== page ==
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The fallout from a particularly bad 2021 was illustrated throughout the budget that British Columbia introduced on Tuesday. Last year was the first full year of the pandemic, but starting in the summer, the province was also beset by unprecedented climate disasters in the form of heat, fire and floods. Add on the worst year on record for deaths from opioid overdoses, and Finance Minister Selina Robinson was forced to react in her budget.

Five take-aways from the newest three-year plan:


The deadly heat wave of last July killed about 600 people, and the catastrophic floods of November forced thousands from their homes, with many still living in temporary accommodation.

The federal government has pledged its largest aid package ever: $5-billion to British Columbia, but it’s unclear when the money will arrive.

From 2021 to 2024, B.C. will add in another $2.1-billion, although not all that money is devoted to recovering what has been lost. Just under half – $925-million – will flow this year. Most of that – $800-million – will be for flood recovery.

It’s a start on what’s expected to be a massive bill. A Globe and Mail analysis concluded the costs of the damage to highways, municipal infrastructure, personal and agriculture properties could amount to just under $9-billion and could actually tally much higher.

This year’s budget document, however, avoided specifics on where the money needs to go.

“The total cost and necessary supports are not yet known as work to evaluate the damage is still ongoing,” it states.


Spending on health care will increase by $1.5-billion over the next year, rising by $3.2-billion by the end of the three-year plan. The plan includes money to address the backlogs for surgery and diagnostic imaging caused by the pandemic.

About $148-million will be devoted to adding more paramedics and dispatchers to reduce the wait and response times for emergency calls. The problem came into sharp relief last year, when it took hours for paramedics to respond to a deluge of calls during the heat dome.

There will be $875-million in this fiscal year to cover COVID-19 vaccination and influenza programs, personal protective equipment for health care workers and enhanced measures in long-term care and assisted living facilities.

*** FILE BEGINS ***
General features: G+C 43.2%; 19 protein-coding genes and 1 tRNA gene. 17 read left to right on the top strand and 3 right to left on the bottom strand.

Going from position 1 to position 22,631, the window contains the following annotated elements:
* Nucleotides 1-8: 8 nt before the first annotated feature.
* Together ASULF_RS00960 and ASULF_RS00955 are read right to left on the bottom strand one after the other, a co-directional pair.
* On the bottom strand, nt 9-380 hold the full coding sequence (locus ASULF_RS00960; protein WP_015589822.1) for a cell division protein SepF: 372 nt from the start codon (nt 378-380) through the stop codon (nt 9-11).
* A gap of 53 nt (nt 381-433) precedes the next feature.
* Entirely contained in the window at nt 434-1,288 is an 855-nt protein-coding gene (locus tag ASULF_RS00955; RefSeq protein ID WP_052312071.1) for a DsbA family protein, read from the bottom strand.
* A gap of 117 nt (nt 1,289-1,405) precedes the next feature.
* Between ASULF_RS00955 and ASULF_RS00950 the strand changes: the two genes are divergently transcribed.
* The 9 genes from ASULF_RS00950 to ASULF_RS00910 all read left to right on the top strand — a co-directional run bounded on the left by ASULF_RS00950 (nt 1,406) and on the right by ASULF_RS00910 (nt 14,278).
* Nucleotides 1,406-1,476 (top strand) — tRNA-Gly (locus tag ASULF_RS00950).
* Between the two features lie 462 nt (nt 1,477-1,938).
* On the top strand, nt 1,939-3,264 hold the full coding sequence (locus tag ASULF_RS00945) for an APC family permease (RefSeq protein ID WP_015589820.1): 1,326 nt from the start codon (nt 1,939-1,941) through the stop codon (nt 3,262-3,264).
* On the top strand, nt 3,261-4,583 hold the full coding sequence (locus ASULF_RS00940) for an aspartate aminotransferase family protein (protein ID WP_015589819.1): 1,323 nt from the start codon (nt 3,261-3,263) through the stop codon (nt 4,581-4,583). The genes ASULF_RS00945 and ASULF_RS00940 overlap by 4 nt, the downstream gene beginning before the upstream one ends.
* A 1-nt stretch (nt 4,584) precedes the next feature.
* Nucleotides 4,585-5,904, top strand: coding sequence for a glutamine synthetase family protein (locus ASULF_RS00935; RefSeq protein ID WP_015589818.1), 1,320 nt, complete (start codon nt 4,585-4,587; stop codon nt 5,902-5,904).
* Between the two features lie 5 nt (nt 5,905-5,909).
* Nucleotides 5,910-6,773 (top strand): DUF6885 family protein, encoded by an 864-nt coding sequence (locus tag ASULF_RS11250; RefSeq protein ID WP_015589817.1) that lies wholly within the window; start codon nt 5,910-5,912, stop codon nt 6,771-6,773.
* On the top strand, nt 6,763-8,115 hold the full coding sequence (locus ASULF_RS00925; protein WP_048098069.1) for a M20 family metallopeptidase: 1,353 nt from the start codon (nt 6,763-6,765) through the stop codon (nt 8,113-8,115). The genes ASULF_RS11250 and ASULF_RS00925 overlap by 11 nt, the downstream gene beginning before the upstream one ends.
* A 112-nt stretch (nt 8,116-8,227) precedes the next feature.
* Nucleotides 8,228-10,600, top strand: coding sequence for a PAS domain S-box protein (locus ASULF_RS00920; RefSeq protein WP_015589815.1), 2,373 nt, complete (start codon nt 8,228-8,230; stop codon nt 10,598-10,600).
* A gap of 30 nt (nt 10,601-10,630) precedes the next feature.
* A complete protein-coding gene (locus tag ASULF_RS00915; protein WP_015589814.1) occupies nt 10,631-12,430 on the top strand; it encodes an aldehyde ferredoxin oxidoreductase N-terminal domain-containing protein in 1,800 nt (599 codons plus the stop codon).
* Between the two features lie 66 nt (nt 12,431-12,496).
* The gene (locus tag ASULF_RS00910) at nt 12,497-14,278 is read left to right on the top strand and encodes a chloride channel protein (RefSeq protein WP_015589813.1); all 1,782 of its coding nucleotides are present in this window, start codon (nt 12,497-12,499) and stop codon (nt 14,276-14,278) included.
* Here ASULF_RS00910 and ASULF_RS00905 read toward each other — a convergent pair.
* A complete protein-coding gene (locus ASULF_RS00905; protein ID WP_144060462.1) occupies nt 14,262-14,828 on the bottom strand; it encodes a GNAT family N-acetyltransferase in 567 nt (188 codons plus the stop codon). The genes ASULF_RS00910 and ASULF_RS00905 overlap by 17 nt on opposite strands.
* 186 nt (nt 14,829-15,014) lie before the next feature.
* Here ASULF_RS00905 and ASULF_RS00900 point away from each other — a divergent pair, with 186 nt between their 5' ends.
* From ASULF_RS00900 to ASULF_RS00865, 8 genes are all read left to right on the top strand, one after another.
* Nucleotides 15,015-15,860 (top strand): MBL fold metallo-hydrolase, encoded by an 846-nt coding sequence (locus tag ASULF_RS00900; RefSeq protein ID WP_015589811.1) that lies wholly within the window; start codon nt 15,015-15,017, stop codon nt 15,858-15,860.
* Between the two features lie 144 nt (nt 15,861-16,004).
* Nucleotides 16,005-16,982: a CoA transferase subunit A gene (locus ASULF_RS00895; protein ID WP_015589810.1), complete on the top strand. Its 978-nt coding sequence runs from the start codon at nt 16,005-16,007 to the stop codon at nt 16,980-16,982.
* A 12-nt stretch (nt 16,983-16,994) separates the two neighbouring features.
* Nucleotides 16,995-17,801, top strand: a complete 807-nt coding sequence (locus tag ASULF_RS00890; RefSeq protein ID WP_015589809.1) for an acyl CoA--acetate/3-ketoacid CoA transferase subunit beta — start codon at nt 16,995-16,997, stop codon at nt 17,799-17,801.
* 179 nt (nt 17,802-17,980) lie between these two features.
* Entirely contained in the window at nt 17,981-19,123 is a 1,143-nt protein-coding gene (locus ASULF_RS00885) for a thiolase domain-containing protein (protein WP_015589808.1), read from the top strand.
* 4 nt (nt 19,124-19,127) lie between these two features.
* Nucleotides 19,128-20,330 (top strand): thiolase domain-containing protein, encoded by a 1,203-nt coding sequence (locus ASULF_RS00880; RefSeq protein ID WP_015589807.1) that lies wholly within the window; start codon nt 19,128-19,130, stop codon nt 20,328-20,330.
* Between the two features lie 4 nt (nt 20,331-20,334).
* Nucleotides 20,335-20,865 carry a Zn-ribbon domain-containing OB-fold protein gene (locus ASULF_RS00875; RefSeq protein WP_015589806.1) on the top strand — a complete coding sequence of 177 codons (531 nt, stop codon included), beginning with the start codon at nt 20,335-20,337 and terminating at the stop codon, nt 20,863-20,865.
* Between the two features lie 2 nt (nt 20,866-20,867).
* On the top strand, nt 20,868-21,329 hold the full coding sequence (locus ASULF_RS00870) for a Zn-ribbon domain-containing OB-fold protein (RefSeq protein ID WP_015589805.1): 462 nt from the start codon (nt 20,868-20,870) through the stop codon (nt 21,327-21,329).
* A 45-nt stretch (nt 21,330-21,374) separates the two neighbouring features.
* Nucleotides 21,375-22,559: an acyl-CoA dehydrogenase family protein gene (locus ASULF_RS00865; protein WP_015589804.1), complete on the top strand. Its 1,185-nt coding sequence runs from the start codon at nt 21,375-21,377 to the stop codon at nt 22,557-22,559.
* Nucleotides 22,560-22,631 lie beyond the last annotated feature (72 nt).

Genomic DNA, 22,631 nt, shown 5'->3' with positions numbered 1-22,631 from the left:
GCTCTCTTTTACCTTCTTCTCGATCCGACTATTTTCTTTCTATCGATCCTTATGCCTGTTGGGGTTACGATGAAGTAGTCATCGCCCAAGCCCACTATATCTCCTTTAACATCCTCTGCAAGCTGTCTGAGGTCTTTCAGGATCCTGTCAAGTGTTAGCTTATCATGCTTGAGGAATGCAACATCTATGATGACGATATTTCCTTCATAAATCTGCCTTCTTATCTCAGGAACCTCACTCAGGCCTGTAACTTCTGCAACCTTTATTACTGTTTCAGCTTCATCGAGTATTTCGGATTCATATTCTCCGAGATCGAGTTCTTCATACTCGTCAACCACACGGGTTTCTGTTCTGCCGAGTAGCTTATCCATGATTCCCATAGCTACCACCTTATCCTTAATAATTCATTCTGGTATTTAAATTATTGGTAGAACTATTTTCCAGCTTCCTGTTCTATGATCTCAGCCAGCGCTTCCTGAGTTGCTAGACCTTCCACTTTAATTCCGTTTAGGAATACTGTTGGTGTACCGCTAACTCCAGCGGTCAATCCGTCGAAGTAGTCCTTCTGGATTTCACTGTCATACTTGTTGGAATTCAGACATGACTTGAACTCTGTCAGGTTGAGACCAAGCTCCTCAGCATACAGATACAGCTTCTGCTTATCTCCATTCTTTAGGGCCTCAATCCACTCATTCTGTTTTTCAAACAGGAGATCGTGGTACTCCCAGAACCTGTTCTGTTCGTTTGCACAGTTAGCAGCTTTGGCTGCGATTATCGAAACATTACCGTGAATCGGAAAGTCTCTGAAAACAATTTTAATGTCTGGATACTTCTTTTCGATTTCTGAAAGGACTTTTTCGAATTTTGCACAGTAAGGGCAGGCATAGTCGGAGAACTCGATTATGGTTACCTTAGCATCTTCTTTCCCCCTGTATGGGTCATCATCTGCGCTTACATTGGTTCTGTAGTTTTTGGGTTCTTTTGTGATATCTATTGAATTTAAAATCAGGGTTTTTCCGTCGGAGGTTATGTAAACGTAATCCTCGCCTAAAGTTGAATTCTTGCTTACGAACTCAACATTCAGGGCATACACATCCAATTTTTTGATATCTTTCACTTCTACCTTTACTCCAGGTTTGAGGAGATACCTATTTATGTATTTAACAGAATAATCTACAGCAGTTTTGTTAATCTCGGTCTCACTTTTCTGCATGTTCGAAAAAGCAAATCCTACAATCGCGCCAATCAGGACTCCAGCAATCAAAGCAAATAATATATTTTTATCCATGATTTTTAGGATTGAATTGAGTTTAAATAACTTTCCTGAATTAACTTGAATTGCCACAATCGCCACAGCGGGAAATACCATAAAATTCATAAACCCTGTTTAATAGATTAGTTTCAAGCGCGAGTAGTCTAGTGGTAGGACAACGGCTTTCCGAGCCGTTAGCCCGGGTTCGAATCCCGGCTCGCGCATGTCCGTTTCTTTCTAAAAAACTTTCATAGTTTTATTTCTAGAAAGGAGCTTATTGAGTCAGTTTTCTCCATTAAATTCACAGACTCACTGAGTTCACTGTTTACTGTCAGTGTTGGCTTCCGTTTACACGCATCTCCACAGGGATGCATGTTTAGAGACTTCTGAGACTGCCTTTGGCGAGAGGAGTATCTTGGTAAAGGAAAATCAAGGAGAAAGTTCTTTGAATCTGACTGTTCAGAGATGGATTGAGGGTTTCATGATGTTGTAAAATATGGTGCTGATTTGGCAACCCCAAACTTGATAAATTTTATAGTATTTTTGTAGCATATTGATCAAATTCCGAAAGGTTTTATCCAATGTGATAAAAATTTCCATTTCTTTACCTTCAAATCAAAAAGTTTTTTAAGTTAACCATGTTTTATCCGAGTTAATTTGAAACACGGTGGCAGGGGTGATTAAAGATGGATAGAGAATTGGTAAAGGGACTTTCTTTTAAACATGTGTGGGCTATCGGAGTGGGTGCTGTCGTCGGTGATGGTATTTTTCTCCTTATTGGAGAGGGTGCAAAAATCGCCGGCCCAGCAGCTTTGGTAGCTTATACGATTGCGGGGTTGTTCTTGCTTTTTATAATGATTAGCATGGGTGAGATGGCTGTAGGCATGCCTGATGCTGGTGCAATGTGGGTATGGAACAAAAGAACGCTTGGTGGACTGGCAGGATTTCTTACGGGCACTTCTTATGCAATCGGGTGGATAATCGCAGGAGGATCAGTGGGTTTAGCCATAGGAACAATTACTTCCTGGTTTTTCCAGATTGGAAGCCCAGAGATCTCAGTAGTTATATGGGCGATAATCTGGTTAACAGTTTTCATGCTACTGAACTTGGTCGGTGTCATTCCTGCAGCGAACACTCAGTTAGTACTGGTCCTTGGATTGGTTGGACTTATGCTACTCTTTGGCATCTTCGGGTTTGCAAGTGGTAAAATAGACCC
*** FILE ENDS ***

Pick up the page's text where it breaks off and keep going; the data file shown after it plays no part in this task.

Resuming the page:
As well, the battle against the opioid crisis will get a $10-million increase over three years so more staff can be hired to expand services. The safe supply program, which critics say has rolled out too slowly, will benefit from those extra staffing resources, Ms. Robinson said at a news conference.


Residential construction reached record highs last year, in volumes of sales, housing starts and prices, with the number of home sales increasing by 32.8 per cent in 2021 compared with 2020. Prices went up by 18.7 per cent over the previous year, and housing starts increased by 25.6 per cent in 2021, to a record high of more than 47,000 units.

In the next three years, B.C. will devote a further $166-million to what it calls the “largest affordable housing investment in B.C. history,” a previously announced plan to build 114,000 affordable homes over 10 years.

But the revenue the government projects from the property transfer tax – $2.5-billion in this coming year – indicates it expects the windfall from B.C.’s hot housing market to continue. That would make it a prime revenue generator. By comparison, royalties from natural gas and taxes levied on the forestry and natural resources sector are expected to return a combined $3.3-billion.

Child care

The government is still inching toward its 2017 election campaign commitment to provide $10-a-day child care. Programs are being moved into the education system, treating child care as a core service “available to any family that wants it, when they need it, at a price they can afford,” Ms. Robinson said.

The province has created 26,000 new spaces for child care and says “thousands” of families are paying less since the NDP took power in 2017.

Within seven years, the budget promises another 40,000 spaces. Rates will be reduced over time as well: “We are going to lower the average fees for preschool and before- and after-school care to less than $20 a day for the 2023-2024 school year.”

Debt, deficit and the economic outlook

Gone are the days when a plan to reach a balanced budget was the gold standard in a provincial budget. The numbers this year reveal wildly fluctuating economic conditions.

A year ago, B.C.’s deficit for 2021-22 was forecast to be $9.7-billion, but that’s come down dramatically and the shortfall is now expected to tally only $483-million.

“This decrease is mainly because of higher revenues, including significant one-time revenues and federal transfers, as well as higher natural resource and tax revenues as a result of stronger economic growth,” the budget document states.

The deficit for 2022-23 is projected to be $5.5-billion, declining to $3.2-billion by 2024-25.

Ms. Robinson did not indicate when B.C. might balance its budget.

Debt is expected to increase to $90.8-billion by the end of the three-year plan. The taxpayer-supported debt-to-GDP ratio is below 25 per cent this year, and is projected to reach 22.8 per cent by 2024.

The budget document maintains the debt remains affordable owing to low interest rates and the province’s excellent credit rating.

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